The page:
Monday, January 12, 2015

Procrastination Nation

Image courtesy of Graur Codrin at
Oh my goodness...I never thought that after NaNoWriMo in November, then a chaotic December, would make getting back to my regular blogging schedule so difficult.  And today, the procrastination monster really got to me.  I realized that I have to teach guitar lessons in half an hour and that if I want to watch Star Wars Rebels, then I really need to get my blog post done before that.

(Yes, I watch Star Wars Rebels.)

Fortunately, this ties in with a topic that I was recently asked - if you are using writing specifically to procrastinate, does that affect the quality of your writing?, not really. Not in my case. In fact, I've found that if I'm really desperate to avoid doing something, I throw myself headlong into some other thing.  In other words, some of my best writing has been done because I was desperately trying to avoid doing something else.

In the long run, though, using writing to procrastinate will eventually backfire on itself.  The more you procrastinate on other things (chores, school, jobs, feeding yourself, sleeping, etc.) the more likely you are to push yourself into an unstable mental state.

By 'unstable,' I don't mean 'crazy.' You see, everybody has a 'baseline' mental state where we are at our happiest.  When you procrastinate, you eventually allow things to pile up to an insurmountable level, which stresses you out.  This pushes you away from 'baseline' and into a negative mental state.

You know, stress, anxiety and a sense of OhMyGawIHaveTenMillionThingsToDoAndFiveMinutesToDoItAAAAAAAAUUUGGHHHH!

Not the best mental state to be in.

Anything that is bad for your mental state is also bad for your writing.  If you use writing to procrastinate, you subconsciously begin to associate writing with procrastinating, and if you're anything like me, procrastination has a ton of guilt associated with it.  Eventually, you'll start to associate writing with guilt, with a sense of "I shouldn't be doing this."  And that will definitely affect your writing in a negative way. Maybe not in terms of the quality of the writing, but certainly in your psychological approach to it.

Sometimes, I get depressed about my writing, because I feel like somehow it's not a valuable use of my time. And you know why?  It's because I've used writing as a procrastination tool waaay too often. I'm somebody whose life ambition has been "writer" since I was fourteen years old, and I feel like writing is not a valuable use of my time.  Seriously, I feel guilty when I do a lot of writing instead of taking care of other responsibilities.  This would be like a construction worker feeling guilty that he built a bunch of stuff all day instead of, say, vacuuming his carpets at home.  Sure, he has other responsibilities, but he's a construction worker.  What else would you expect him to do know, construct stuff?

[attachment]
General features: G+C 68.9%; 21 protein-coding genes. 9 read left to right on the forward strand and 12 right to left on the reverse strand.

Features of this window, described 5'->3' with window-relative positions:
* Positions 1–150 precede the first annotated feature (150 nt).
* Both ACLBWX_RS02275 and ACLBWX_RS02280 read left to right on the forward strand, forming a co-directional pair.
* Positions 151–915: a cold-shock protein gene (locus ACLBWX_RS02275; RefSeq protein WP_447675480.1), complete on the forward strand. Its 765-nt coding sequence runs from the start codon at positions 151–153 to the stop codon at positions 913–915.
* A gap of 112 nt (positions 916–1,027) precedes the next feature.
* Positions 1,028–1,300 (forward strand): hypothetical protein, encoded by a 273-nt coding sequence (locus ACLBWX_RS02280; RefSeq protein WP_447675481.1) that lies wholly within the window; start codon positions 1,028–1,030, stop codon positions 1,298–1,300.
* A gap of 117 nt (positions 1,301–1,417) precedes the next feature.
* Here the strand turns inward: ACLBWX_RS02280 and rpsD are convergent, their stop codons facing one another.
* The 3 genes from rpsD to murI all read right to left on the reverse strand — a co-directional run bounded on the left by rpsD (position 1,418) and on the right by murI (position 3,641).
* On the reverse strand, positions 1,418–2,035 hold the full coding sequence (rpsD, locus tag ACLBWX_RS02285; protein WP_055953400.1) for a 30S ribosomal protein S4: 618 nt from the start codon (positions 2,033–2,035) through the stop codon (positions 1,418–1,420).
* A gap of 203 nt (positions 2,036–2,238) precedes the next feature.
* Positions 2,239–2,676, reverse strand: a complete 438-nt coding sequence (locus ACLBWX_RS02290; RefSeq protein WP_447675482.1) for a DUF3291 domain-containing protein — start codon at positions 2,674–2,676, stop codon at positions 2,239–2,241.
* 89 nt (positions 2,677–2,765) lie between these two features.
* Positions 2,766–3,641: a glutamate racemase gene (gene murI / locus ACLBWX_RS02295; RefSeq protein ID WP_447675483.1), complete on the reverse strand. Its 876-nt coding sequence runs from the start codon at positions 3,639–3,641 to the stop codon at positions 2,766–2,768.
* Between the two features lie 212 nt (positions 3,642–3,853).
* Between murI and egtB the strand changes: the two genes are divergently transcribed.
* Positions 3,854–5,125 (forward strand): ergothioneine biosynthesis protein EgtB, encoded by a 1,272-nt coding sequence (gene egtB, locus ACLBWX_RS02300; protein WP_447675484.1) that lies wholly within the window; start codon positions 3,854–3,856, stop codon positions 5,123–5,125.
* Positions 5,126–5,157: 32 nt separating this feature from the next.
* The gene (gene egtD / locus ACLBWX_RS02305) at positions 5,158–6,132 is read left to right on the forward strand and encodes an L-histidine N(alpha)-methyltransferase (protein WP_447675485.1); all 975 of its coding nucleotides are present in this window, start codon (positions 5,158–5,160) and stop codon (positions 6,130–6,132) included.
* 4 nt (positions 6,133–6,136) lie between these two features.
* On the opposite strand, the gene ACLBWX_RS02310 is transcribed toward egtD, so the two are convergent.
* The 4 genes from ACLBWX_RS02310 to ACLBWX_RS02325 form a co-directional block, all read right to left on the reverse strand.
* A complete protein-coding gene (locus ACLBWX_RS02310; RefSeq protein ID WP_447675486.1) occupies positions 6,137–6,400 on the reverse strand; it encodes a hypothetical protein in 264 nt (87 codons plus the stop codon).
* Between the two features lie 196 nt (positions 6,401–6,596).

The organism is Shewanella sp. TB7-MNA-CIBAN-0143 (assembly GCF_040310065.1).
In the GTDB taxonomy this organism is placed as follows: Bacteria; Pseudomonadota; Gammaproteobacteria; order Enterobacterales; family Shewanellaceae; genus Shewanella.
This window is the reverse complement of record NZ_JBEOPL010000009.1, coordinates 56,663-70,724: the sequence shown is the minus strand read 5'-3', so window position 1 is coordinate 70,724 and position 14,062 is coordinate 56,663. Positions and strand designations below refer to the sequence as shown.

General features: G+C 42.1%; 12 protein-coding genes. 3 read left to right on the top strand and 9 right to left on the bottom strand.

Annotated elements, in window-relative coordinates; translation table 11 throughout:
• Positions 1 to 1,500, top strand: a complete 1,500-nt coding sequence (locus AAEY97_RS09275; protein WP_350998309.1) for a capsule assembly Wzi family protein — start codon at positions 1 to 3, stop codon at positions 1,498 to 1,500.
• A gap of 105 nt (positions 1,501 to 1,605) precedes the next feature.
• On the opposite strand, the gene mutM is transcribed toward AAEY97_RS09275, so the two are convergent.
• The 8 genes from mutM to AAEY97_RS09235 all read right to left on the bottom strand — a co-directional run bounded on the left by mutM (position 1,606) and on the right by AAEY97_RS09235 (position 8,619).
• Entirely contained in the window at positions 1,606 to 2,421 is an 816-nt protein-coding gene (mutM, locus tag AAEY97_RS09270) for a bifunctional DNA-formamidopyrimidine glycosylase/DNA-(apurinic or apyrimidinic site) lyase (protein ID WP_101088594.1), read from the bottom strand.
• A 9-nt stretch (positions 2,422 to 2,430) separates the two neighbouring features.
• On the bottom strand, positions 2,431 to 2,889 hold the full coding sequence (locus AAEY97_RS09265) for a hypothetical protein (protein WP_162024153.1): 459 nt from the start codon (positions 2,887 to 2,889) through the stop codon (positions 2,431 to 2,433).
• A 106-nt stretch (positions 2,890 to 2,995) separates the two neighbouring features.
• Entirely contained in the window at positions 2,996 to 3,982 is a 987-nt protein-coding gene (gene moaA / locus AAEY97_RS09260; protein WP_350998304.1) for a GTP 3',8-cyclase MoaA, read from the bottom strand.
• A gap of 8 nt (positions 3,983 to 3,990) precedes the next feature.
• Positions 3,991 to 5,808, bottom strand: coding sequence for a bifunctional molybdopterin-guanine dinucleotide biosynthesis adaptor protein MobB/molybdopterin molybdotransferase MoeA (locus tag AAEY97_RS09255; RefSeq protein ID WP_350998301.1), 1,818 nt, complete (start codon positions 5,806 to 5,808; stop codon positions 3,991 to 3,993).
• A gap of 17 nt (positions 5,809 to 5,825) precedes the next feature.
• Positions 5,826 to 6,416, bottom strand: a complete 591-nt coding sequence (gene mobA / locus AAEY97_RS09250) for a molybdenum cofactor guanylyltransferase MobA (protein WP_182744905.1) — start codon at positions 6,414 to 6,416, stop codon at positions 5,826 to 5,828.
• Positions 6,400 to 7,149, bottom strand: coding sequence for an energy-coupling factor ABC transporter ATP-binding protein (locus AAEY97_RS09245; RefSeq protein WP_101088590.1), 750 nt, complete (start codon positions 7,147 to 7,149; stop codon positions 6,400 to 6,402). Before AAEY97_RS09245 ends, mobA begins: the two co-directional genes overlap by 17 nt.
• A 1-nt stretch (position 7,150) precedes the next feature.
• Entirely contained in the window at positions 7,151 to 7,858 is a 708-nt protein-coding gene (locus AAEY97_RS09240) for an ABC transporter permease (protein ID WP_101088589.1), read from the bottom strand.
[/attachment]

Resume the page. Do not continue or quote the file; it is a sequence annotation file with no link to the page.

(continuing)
We all procrastinate.  (And those who don't admit it now will admit it...eventually.) But if you make a habit out of using your writing as a procrastination tool, you may notice some repercussions down the road. So...your writing might not be bad quality because you wrote it while procrastinating, but you might find that your quality of life (and definitely your peace of mind) won't benefit either.

The best thing you can do for your writing is to practice good time management and live a healthy, stress-free life.

...And once you figure out how to do all of that, let me know how you did it, will you?  I'd really like to know how.

What's your #1 task to procrastinate?  Mine used to be schoolwork but now it's folding laundry. Seriously, I let that junk pile up until my dressers are empty but I have ten baskets of clean unfolded clothes. Do you agree that using writing as a procrastination tool can be detrimental, or do you find that your experience is different from mine? Share any thoughts or questions in the comments.

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  1. I procrastinate dealing with health insurance. In fact, I should be calling my healthcare provider about a bill right now...


    1. In all fairness, Stacia, most people would rather peel their eyeballs than deal with health insurance companies.

  2. Homework, of course. Algebra II/Trig is the worst. I agree that it can be detrimental after a point. So far, though, I personally haven't run into that issue.